Review: Swallows And Amazons – Marlowe Theatre, Canterbury

Better drowned than duffers. If not duffers, won’t drown. So says the Walker children’s father at the start of Swallows and Amazons, as he sets them off on an adventure in the Lake District. Staging such an evocative and well-loved story could so easily hit the rocks but this touring version of The Bristol Old Vic’s production is staged with such charm that there’s no danger of this company drowning.

Arthur Ransom’s 1930 novel may, on first thought, now seem slightly out of step with modern childhood; it’s wholesome innocence seeming to belong to a bygone age. But look closer and the themes of children wanting to forge their own path, have adventure and, of course see adults as villains rings as true now as they did then.

Helen Edmundson’s adaptation acknowledges this sense of a bygone era, starting the show with a now elderly Titty Walker sitting in her attic and recalling her childhood adventures. Her attic becomes her playground, a feather duster a parrot, bin bags and garden shears a cormorant and the waves of the Lake district suggested by a couple of spools of ribbon.

It’s all deceptively simple but one that totally transports you into the Lakes. There’s no attempt to disguise the fact that adults are playing children (in fact the tallest actor plays the youngest child) but it’s played with such conviction, that, along with the staging, the audience is instantly drawn in and disbelief suspended.

Tom Morris’ direction makes great use of the visual elements of the show, playing with scale and movement to create a constantly shifting world where the elements of wind and rain almost become characters in their own right.

Underscoring the action is a wonderfully atmospheric score by the Divine Comedy’s Neil Hannon. Musically, though, it’s far removed from Hannon’s pop career – a delightfully melodic score that echoes the natural elements of the piece before exploding into a more rumbustious celebration of piratical daring-do.

There’s fine performances from the entire company; Richard Holt as the eldest John, trying to be the substitute for an absent father, Katie Moore’s voice of reason, Susan, and Stewart Wright’s ‘towering’ performance as the youngest sibling, Roger. There’s also strong work from the Amazon’s, Celia Adams and Sophie Waller, both suitably blood thirsty as befitting true pirates.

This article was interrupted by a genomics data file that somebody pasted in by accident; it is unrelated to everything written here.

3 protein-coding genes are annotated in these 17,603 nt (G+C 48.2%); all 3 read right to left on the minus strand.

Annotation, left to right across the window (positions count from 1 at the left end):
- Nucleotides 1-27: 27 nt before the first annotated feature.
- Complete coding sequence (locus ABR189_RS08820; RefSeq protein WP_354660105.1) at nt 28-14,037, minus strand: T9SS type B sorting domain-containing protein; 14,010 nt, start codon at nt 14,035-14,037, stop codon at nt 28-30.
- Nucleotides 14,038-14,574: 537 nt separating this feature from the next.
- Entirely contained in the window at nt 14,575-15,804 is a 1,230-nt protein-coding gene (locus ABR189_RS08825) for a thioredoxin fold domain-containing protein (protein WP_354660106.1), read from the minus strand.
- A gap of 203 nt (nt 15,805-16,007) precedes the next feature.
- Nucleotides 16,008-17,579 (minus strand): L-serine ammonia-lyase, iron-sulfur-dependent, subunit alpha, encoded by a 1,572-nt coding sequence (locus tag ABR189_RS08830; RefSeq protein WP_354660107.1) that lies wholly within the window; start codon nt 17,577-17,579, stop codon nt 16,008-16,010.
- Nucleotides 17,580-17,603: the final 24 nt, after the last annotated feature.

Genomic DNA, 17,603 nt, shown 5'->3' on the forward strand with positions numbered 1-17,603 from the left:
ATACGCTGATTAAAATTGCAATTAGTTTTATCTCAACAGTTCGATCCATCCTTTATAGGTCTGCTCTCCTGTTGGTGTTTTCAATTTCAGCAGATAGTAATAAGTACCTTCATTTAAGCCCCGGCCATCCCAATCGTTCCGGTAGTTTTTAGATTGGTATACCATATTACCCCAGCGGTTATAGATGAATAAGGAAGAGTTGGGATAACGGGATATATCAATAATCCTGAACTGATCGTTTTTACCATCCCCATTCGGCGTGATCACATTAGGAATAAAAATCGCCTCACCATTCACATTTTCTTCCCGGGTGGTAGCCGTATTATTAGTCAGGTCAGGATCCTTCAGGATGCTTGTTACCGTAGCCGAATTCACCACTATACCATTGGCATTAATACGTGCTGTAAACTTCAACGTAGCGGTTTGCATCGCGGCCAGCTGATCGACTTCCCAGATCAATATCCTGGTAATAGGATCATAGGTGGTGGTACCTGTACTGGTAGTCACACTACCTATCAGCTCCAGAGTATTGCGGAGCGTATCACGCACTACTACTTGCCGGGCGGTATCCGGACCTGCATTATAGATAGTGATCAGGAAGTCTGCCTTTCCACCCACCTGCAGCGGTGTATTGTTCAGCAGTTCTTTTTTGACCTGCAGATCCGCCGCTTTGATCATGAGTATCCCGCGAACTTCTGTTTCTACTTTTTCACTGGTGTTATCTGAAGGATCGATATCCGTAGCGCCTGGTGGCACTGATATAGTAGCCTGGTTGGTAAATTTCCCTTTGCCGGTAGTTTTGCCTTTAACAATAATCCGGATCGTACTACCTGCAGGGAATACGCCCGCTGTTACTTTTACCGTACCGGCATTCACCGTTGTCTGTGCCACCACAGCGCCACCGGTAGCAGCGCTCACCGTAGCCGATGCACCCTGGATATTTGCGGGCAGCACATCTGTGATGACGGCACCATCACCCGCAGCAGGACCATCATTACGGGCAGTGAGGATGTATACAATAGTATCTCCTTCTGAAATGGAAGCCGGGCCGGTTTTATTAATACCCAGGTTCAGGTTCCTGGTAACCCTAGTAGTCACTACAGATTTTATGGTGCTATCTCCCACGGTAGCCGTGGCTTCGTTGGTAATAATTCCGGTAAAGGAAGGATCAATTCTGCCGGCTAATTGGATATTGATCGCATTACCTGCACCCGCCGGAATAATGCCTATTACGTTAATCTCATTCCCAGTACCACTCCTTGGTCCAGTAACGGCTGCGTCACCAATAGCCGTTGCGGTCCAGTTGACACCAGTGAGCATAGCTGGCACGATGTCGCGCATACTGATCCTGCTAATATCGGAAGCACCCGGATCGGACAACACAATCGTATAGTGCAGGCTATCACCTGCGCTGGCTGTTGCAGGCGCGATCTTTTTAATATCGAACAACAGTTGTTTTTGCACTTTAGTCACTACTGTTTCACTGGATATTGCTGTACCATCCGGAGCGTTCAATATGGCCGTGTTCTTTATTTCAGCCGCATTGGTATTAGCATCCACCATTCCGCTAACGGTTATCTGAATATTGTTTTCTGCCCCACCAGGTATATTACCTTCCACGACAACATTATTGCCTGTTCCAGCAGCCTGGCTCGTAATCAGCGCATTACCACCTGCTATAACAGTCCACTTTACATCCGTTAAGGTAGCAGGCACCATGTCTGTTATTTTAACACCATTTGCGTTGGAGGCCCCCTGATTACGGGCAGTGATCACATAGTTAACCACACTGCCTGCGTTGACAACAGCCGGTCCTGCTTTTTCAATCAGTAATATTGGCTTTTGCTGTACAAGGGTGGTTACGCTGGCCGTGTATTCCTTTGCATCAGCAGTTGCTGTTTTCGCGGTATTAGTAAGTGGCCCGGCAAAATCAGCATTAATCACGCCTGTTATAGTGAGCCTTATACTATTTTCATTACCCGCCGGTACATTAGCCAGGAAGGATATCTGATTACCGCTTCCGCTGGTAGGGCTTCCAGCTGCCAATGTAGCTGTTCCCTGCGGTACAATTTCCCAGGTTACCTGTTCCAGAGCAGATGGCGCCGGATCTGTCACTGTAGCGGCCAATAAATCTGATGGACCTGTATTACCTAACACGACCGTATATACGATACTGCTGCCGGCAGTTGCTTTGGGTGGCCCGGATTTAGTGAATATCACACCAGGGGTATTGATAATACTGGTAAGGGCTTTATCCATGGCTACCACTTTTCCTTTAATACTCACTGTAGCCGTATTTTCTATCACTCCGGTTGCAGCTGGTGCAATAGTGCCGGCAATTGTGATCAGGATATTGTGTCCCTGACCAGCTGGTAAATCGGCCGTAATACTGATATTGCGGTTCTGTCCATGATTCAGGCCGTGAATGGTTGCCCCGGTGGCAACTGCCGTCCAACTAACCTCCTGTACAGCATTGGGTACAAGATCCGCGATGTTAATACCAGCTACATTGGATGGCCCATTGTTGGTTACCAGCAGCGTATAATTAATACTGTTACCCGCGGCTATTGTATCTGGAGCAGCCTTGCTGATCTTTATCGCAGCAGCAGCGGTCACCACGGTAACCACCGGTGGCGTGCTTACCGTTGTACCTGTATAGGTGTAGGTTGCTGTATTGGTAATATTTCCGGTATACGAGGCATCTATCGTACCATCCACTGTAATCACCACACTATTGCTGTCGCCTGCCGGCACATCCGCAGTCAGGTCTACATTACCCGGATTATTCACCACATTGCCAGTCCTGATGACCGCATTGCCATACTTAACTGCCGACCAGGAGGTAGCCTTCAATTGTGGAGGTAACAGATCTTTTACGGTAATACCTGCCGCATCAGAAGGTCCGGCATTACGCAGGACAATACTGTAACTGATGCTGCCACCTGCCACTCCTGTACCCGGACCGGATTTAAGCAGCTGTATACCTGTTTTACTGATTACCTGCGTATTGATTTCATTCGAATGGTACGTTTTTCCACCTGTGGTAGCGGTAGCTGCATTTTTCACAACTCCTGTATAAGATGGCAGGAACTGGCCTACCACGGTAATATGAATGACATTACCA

There is also a beautifully observed performance from Akiya Henry as Titty Walker, outwardly full of bravado but inwardly full of self-doubt. This is, however, a truly ensemble piece with the entire 13-strong company playing the music and providing the imagery that drives this narrative.

A true test of any family show is if it can engage both adults and children. Here, the answer is an emphatic yes. There’s enough spectacle and action to keep the youngest members of the audience enthralled, including an audience-participatory pirate battle, while older viewers will enjoy the reflections of a more innocent era, though a time when we begin to realise that life is about to change and we need to find our own feet.

As the good ships Swallow and Amazon sail out across the auditorium, the entire audience have been drawn into Ransome’s watery world. Allegiances formed and battles won, it would be harder to imagine a more perfect production as an introduction to theatre. With or without children, take sail to Swallows and Amazons or risk being a duffer.

Originally written for The Public Reviews

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